With all the hype surrounding the coronavirus, let’s take a step back, take a breath and not give in to emotional conference mob fear-mongering
We have all read the headlines: Mobile World Congress in Barcelona has been canceled. Facebook pulled the plug on a smaller conference next month in San Fransisco. IBM Security has pulled out of RSA Conference next week. Health and safety are everyone’s concerns, but are we acting rationally regarding coronavirus?
RSA Conference (RSAC) put out an update on Friday (use that link to stay up to date on RSAC) with some great metrics on some of the risk factors and attendance numbers. It is also important to note that RSAC is expected to draw a crowd of about 50,000 visitors (some of them attending the DevOps Connect: DevSecOps Days event that we produce).
Yes, eight vendors have withdrawn from exhibiting at RSAC. Six of these were from China and frankly, given current travel restrictions, probably couldn’t get here anyway. One is from Canada and one from the U.S. (presumably that is IBM).
But should we give in to emotional conference mob fear-mongering? There is some serious clickbait nonsense being bandied about, including “RSA in Doubt After IBM Pulls out of Conference.” To be fair, the clickbait headline was updated, but still, that is just fear-mongering at its worst.
Why would IBM and the Canadian company pull out? Well, two obvious reasons. One is for the safety of their employees and their potential customers. The other is economic if they feel attendance will suffer. But while I don’t have any facts to back it up, I would have to assume that unless the event is outright canceled, vendors pulling out at this late date won’t be refunded their deposits and payments. This is true not only of their fees to RSAC but also of the money they’ve ponied up for hotels, airfare, party deposits, etc. While potential liability for unnecessarily exposing people to the virus could be a legal option, reasonable precautions are being taken. So I don’t think economics play into the decision to pull out.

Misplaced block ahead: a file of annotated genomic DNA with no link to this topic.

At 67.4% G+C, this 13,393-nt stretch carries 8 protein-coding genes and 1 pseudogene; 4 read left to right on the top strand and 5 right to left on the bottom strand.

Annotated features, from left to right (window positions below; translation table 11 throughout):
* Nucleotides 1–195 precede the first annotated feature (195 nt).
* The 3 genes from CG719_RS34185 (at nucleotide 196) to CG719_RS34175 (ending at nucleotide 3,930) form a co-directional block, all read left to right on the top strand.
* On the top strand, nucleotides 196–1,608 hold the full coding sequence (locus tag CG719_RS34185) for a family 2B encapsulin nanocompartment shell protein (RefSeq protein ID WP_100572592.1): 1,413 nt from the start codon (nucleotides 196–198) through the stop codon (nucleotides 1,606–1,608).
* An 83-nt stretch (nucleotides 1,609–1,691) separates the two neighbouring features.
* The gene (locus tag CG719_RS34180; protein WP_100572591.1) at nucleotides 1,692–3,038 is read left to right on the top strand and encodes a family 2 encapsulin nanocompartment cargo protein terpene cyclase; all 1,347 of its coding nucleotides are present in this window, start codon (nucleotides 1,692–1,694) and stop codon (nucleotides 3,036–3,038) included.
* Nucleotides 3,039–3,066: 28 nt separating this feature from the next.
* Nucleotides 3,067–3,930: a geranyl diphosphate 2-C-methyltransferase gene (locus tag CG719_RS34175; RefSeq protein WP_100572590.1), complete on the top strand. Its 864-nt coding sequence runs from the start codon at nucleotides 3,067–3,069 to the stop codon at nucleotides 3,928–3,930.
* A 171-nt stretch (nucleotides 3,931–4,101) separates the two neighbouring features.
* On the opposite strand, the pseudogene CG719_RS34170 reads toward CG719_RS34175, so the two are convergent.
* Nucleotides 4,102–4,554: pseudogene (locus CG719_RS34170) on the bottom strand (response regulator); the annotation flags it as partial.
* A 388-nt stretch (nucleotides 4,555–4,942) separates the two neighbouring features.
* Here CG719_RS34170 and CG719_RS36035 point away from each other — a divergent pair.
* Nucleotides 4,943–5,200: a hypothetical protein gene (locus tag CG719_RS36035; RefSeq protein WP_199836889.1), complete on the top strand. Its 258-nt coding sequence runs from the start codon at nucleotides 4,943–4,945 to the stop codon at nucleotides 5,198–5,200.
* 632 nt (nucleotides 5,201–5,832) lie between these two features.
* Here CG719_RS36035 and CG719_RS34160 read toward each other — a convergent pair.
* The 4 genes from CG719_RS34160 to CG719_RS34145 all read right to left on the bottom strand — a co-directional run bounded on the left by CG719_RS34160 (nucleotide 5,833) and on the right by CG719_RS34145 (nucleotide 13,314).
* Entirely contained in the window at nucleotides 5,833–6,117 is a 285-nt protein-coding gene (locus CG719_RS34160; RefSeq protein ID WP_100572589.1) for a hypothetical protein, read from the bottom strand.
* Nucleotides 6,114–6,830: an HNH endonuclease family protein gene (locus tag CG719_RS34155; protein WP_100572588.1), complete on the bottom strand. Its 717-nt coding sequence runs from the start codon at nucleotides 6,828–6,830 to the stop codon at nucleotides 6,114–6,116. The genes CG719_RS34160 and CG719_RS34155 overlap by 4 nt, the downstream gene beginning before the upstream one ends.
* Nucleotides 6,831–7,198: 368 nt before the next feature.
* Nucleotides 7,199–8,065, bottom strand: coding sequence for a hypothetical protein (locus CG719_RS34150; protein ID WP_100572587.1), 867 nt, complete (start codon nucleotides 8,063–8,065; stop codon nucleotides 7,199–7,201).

As of Friday, RSAC reports that including the members of the canceled vendors, only 0.79% of attendees had canceled their attendance. I would assume that the overwhelming majority of these were attendees from Asia or other impacted regions who could not get flights here anyway. Something like 82% of attendees are from the U.S. On top of this, RSAC is taking additional precautions to keep the conference as germ-free as possible.
I was in touch with RSAC management earlier last week regarding the DevSecOps event. At that point, I was informed that they were working closely with the City of San Francisco to do everything possible. They are following CDC and WHO guidelines. BTW, CDC still says the impact here in the U.S. to coronavirus is low.
So, then, are we seeing an overreaction to coronavirus? The security industry, more than the mobile application or other tech industries, is more attuned to risk management. Are we managing this risk adequately? Are we giving in to the fear-mongers among us? The flu has killed so many thousands more people (albeit with higher infection rates), but that has never caused us to shut down conferences or question gathering in groups.
Personal health and safety is everyone’s own right and responsibility, as well as the responsibility of the authorities. Of course, you should do what you think is best for you and your family. But I think times like this call for a moment of lucidity and the use of the risk management fundamentals so many of us practice in our professional lives.